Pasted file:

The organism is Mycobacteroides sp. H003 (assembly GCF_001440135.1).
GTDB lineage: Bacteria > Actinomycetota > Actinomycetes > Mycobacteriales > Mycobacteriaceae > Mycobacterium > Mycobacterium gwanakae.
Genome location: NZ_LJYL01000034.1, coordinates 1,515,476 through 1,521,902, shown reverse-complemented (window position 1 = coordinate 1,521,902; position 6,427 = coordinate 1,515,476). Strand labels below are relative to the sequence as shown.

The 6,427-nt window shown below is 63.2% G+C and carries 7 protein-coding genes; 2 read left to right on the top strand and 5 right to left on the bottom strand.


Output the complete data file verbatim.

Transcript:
The organism is Mycobacteroides sp. H003 (assembly GCF_001440135.1).
GTDB lineage: Bacteria > Actinomycetota > Actinomycetes > Mycobacteriales > Mycobacteriaceae > Mycobacterium > Mycobacterium gwanakae.
Genome location: NZ_LJYL01000034.1, coordinates 1,515,476 through 1,521,902, shown reverse-complemented (window position 1 = coordinate 1,521,902; position 6,427 = coordinate 1,515,476). Strand labels below are relative to the sequence as shown.

The 6,427-nt window shown below is 63.2% G+C and carries 7 protein-coding genes; 2 read left to right on the top strand and 5 right to left on the bottom strand.